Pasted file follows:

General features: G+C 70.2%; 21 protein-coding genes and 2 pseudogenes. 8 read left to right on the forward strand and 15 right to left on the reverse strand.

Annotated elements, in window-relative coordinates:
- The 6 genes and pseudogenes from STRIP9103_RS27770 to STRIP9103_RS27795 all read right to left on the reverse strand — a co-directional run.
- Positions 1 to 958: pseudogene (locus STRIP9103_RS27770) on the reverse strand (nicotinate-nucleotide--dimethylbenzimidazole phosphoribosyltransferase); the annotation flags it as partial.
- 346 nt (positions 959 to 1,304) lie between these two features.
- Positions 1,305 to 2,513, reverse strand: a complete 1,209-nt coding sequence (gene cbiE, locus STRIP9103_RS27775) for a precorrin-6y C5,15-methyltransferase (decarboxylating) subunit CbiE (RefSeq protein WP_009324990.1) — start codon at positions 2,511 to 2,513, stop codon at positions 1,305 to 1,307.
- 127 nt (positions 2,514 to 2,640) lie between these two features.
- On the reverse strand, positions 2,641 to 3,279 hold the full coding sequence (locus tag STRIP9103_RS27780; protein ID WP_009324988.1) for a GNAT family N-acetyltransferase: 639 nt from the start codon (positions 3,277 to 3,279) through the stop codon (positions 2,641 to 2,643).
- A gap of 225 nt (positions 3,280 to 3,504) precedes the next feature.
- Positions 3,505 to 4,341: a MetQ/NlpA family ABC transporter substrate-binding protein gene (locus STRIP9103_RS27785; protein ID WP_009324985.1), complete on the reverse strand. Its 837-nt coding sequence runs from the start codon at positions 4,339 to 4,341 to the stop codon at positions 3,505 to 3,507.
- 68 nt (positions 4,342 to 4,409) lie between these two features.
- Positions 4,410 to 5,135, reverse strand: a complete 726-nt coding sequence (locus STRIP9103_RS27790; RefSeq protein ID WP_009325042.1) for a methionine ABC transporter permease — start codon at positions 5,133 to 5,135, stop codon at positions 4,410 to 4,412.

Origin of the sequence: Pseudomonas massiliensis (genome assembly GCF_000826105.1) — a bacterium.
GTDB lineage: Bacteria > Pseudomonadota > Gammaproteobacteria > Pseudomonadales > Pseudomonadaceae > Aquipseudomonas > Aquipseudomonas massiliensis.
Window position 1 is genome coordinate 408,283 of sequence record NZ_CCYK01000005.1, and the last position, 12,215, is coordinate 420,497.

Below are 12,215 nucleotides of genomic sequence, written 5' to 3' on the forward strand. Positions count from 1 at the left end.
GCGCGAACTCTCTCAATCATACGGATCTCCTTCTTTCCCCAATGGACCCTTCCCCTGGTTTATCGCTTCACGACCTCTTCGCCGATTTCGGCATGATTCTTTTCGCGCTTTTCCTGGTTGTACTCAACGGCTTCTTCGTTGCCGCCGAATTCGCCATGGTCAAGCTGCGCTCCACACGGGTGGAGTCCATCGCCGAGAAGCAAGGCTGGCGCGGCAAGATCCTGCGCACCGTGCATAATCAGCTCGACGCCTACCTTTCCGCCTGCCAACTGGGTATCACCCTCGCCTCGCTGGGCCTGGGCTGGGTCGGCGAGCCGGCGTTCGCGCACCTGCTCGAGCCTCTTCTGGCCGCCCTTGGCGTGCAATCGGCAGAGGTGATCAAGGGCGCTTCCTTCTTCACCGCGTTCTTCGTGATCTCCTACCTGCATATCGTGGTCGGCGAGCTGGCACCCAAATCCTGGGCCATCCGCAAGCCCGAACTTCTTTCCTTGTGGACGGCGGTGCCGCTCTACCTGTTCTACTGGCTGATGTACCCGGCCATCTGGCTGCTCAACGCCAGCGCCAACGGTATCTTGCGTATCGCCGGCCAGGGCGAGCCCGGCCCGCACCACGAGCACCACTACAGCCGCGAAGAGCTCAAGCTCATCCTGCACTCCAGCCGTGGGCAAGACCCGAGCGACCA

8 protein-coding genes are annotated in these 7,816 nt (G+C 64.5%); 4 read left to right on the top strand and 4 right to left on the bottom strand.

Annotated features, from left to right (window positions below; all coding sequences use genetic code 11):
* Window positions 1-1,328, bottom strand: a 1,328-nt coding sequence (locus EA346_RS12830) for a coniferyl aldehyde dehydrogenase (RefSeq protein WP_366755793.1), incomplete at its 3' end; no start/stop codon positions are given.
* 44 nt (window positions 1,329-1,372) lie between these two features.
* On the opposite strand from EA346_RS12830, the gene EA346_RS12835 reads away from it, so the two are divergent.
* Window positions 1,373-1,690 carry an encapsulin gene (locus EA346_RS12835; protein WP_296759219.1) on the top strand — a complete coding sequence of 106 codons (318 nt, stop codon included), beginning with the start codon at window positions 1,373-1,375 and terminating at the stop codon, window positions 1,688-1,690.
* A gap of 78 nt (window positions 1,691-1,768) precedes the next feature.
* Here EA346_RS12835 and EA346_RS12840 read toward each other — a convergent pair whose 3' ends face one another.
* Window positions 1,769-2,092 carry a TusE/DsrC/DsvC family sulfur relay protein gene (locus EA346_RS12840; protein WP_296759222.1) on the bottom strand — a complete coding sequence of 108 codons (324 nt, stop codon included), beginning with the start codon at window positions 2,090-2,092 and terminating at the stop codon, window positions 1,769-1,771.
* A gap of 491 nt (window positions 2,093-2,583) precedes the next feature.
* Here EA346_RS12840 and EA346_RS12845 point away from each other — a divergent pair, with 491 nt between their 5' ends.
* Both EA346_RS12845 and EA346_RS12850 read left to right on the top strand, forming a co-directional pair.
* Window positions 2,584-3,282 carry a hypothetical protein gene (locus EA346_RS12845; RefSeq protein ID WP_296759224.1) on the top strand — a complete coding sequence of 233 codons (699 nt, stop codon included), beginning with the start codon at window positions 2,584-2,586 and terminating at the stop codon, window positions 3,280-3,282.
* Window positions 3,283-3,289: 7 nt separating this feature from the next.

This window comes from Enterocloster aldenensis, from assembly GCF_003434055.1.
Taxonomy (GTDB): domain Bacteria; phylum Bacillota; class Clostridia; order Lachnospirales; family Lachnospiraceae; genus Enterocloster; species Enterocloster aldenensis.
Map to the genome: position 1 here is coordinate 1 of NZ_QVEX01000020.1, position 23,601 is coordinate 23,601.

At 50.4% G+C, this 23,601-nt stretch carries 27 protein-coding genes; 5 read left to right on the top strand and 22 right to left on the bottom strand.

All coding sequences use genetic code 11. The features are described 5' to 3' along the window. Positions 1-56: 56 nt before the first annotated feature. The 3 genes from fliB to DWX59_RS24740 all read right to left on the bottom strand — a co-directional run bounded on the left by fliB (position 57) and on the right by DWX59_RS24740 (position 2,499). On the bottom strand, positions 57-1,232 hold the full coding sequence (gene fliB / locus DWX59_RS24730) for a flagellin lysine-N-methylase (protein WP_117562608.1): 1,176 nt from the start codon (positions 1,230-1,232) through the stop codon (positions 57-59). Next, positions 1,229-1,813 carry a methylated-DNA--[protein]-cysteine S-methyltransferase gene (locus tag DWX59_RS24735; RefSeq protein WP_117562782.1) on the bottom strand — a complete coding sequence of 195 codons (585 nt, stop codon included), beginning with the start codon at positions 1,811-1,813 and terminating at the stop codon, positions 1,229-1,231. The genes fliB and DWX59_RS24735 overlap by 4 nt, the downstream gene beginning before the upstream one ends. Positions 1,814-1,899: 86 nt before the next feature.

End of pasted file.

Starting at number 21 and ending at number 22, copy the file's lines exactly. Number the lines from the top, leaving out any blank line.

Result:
* 44 nt (window positions 1,329-1,372) lie between these two features.
* On the opposite strand from EA346_RS12830, the gene EA346_RS12835 reads away from it, so the two are divergent.